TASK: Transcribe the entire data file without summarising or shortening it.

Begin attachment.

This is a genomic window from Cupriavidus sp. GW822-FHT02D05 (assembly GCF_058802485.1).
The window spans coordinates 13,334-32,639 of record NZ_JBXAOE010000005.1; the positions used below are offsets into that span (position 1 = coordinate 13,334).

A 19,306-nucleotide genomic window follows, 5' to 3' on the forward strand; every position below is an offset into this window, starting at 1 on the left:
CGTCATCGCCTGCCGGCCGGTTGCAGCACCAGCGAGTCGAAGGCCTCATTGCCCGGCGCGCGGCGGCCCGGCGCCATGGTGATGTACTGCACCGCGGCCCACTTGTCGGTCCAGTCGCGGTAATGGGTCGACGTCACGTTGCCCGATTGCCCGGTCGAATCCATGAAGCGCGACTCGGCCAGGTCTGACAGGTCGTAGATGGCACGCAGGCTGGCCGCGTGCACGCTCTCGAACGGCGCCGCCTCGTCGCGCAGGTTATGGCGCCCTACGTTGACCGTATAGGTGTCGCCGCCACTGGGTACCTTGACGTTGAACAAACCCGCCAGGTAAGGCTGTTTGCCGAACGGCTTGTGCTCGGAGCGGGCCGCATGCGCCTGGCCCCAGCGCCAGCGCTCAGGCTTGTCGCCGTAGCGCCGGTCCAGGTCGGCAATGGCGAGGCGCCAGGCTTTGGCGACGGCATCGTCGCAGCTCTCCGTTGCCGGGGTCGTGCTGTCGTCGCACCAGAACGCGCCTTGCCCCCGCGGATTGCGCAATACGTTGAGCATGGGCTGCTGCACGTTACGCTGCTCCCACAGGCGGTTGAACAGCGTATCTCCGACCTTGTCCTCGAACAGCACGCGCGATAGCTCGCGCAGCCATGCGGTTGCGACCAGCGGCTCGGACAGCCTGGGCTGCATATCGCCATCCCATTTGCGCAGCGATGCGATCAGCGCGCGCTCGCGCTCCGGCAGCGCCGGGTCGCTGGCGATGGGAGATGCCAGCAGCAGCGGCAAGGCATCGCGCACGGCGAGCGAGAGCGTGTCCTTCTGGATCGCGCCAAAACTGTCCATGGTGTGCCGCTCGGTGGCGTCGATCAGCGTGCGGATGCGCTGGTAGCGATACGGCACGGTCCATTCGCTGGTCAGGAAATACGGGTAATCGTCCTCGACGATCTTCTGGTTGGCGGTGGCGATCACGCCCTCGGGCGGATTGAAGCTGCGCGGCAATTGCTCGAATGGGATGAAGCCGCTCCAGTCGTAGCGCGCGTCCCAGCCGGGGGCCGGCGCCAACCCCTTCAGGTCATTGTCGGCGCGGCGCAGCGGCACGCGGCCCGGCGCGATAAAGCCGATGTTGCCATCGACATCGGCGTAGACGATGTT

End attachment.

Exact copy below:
This is a genomic window from Cupriavidus sp. GW822-FHT02D05 (assembly GCF_058802485.1).
The window spans coordinates 13,334-32,639 of record NZ_JBXAOE010000005.1; the positions used below are offsets into that span (position 1 = coordinate 13,334).

A 19,306-nucleotide genomic window follows, 5' to 3' on the forward strand; every position below is an offset into this window, starting at 1 on the left:
CGTCATCGCCTGCCGGCCGGTTGCAGCACCAGCGAGTCGAAGGCCTCATTGCCCGGCGCGCGGCGGCCCGGCGCCATGGTGATGTACTGCACCGCGGCCCACTTGTCGGTCCAGTCGCGGTAATGGGTCGACGTCACGTTGCCCGATTGCCCGGTCGAATCCATGAAGCGCGACTCGGCCAGGTCTGACAGGTCGTAGATGGCACGCAGGCTGGCCGCGTGCACGCTCTCGAACGGCGCCGCCTCGTCGCGCAGGTTATGGCGCCCTACGTTGACCGTATAGGTGTCGCCGCCACTGGGTACCTTGACGTTGAACAAACCCGCCAGGTAAGGCTGTTTGCCGAACGGCTTGTGCTCGGAGCGGGCCGCATGCGCCTGGCCCCAGCGCCAGCGCTCAGGCTTGTCGCCGTAGCGCCGGTCCAGGTCGGCAATGGCGAGGCGCCAGGCTTTGGCGACGGCATCGTCGCAGCTCTCCGTTGCCGGGGTCGTGCTGTCGTCGCACCAGAACGCGCCTTGCCCCCGCGGATTGCGCAATACGTTGAGCATGGGCTGCTGCACGTTACGCTGCTCCCACAGGCGGTTGAACAGCGTATCTCCGACCTTGTCCTCGAACAGCACGCGCGATAGCTCGCGCAGCCATGCGGTTGCGACCAGCGGCTCGGACAGCCTGGGCTGCATATCGCCATCCCATTTGCGCAGCGATGCGATCAGCGCGCGCTCGCGCTCCGGCAGCGCCGGGTCGCTGGCGATGGGAGATGCCAGCAGCAGCGGCAAGGCATCGCGCACGGCGAGCGAGAGCGTGTCCTTCTGGATCGCGCCAAAACTGTCCATGGTGTGCCGCTCGGTGGCGTCGATCAGCGTGCGGATGCGCTGGTAGCGATACGGCACGGTCCATTCGCTGGTCAGGAAATACGGGTAATCGTCCTCGACGATCTTCTGGTTGGCGGTGGCGATCACGCCCTCGGGCGGATTGAAGCTGCGCGGCAATTGCTCGAATGGGATGAAGCCGCTCCAGTCGTAGCGCGCGTCCCAGCCGGGGGCCGGCGCCAACCCCTTCAGGTCATTGTCGGCGCGGCGCAGCGGCACGCGGCCCGGCGCGATAAAGCCGATGTTGCCATCGACATCGGCGTAGACGATGTT